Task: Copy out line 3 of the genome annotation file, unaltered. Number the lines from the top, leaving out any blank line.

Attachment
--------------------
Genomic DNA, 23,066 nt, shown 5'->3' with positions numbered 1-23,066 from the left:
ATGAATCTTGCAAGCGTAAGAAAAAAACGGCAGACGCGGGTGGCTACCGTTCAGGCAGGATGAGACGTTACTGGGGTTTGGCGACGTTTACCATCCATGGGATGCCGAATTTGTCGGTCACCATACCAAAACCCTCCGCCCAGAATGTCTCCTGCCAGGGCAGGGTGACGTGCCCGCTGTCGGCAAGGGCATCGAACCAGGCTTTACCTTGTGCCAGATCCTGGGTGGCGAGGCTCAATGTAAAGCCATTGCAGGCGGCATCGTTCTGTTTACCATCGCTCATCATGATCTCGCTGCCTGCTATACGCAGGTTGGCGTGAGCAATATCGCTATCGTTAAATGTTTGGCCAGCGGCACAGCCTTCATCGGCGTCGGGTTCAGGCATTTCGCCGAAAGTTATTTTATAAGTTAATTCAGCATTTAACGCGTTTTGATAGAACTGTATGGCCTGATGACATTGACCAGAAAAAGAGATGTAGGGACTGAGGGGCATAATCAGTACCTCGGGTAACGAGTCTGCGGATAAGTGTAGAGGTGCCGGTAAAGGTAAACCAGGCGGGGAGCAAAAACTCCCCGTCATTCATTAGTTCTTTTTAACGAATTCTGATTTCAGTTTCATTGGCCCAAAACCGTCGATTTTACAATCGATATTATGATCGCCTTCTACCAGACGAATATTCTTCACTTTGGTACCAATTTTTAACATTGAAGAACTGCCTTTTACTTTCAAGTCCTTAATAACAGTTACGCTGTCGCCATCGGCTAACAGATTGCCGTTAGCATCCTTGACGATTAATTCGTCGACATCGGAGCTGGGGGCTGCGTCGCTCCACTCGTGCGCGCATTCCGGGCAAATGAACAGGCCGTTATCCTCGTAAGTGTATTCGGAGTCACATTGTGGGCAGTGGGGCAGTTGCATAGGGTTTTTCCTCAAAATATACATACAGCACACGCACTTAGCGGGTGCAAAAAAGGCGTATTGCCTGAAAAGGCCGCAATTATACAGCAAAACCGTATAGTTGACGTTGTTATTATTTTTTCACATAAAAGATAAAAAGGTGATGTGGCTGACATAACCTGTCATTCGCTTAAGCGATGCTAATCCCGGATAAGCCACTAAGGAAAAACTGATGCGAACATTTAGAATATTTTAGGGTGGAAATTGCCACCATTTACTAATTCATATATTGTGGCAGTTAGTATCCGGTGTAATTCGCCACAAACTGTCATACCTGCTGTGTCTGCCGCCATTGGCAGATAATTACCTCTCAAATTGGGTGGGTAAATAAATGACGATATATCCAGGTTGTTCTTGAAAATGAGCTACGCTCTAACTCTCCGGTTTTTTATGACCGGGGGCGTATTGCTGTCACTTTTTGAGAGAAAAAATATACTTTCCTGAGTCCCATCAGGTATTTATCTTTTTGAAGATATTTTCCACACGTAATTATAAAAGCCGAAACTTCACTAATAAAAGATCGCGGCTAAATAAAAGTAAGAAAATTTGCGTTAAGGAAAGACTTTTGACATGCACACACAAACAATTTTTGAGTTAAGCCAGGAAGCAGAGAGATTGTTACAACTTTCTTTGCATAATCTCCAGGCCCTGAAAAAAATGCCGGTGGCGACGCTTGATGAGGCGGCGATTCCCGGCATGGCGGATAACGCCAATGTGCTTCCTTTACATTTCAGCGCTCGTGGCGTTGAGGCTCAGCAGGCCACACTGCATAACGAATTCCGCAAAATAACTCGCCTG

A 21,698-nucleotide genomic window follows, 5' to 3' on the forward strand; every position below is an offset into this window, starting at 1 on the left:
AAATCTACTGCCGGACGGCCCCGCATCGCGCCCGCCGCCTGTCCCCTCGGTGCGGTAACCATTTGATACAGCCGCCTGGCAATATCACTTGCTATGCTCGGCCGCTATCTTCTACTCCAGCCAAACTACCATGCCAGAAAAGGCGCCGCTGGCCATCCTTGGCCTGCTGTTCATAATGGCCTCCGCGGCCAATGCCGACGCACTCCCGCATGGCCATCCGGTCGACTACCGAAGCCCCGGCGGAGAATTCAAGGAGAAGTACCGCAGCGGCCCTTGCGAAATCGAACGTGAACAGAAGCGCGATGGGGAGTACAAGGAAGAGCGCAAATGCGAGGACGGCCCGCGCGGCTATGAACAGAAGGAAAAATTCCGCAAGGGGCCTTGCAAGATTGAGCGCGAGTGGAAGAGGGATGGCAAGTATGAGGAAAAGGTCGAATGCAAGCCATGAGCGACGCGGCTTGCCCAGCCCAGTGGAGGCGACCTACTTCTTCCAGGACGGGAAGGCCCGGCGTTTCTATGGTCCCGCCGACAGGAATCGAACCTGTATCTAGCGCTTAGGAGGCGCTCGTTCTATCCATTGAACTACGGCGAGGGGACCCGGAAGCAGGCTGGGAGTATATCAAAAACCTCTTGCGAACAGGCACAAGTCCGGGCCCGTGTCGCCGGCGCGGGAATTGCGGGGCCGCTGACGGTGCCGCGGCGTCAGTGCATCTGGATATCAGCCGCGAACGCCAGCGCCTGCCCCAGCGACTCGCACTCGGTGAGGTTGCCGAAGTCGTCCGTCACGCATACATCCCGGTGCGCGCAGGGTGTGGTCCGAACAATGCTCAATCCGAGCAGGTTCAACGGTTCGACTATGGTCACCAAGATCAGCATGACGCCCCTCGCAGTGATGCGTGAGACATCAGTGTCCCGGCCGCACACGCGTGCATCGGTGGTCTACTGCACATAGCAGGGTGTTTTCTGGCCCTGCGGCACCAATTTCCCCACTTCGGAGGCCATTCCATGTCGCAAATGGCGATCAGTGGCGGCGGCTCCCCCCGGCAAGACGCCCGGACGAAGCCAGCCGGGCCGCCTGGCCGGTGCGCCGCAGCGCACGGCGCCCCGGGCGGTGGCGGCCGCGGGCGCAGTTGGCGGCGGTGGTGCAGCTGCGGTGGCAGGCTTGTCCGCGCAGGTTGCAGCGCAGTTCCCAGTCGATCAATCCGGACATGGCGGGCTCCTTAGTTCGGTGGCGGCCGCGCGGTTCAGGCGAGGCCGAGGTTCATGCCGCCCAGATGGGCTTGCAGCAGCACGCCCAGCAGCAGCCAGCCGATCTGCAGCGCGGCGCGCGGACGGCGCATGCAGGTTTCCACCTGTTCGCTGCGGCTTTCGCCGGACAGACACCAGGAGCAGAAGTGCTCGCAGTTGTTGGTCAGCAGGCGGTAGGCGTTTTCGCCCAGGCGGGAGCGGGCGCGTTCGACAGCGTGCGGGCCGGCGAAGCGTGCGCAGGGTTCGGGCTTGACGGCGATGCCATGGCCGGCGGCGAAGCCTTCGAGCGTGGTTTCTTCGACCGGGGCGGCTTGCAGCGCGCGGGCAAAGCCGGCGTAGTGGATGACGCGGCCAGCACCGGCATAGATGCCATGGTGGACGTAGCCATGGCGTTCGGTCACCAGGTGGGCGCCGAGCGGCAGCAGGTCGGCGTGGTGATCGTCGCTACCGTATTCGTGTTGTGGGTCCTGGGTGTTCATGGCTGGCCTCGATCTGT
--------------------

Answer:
A 21,698-nucleotide genomic window follows, 5' to 3' on the forward strand; every position below is an offset into this window, starting at 1 on the left: